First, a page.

By her junior year, Alvarez said she was regularly smoking marijuana, and continued to steal. She said her teachers often found her dozing off in class, but were lenient because they liked her.

Eventually Alvarez’s teachers called her parents to express concern. She said the school was shocked to find out she hadn’t been home in two years.

Alvarez spent time at a Manhattan shelter affiliated with Covenant House, a national organization that helps kids escape homelessness. For a while she said she had a room on Burnside Avenue in the Bronx. Alvarez said she paid rent by selling marijuana and crack.

She said Covenant House decided she needed stability and placed her in a non-secure residential center in the Bronx run by the Catholic Guardian Society. That lasted for a few months, until Alvarez said she and some friends threw a party with vodka and marijuana and trashed the place.

She said she was transferred to a medium-security Catholic Guardian facility for girls in Staten Island in late 2007.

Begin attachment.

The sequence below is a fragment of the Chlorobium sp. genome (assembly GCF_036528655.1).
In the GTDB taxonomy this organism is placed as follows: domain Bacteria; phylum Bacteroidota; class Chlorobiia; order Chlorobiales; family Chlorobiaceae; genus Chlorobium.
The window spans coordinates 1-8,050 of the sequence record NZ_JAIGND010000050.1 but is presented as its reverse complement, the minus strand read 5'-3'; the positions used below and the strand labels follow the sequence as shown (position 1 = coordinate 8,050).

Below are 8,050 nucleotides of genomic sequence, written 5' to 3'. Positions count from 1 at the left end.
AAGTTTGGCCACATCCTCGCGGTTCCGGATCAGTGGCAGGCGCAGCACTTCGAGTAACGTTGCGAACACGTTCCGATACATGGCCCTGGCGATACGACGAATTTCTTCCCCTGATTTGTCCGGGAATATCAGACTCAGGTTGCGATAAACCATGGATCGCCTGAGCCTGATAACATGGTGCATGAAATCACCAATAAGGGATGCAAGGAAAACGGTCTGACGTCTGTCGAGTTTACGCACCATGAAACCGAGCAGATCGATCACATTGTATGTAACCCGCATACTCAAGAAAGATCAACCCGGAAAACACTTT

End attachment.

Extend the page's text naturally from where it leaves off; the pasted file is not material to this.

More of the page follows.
Alvarez said the group home was a dangerous, scary environment. She recalled staff frequently stealing from female residents and having sex with them. Violent outbursts from other girls were a regular occurrence. The hostile environment caused her to reassess her behavior.

“I saw how crazy that place was,” Alvarez said. “And I knew I was done being wild. I didn’t want to be in there forever.”

Alvarez said she wanted to return to her high school for senior year, but said the group home wouldn’t allow it, and instead enrolled her in a GED program.

“I was devastated, because I had busted my ass getting good grades,” Alvarez said.

She got her GED in April of 2008, and continued to show good behavior. She said she left the group home in the winter of 2008 and got an apartment in the Lillian Wald Houses on the Lower East Side, where she lives today.

For the past few years, Alvarez said she has worked as an early childhood educator in nurseries and schools. She said she often takes part-time service industry jobs to help pay the bills.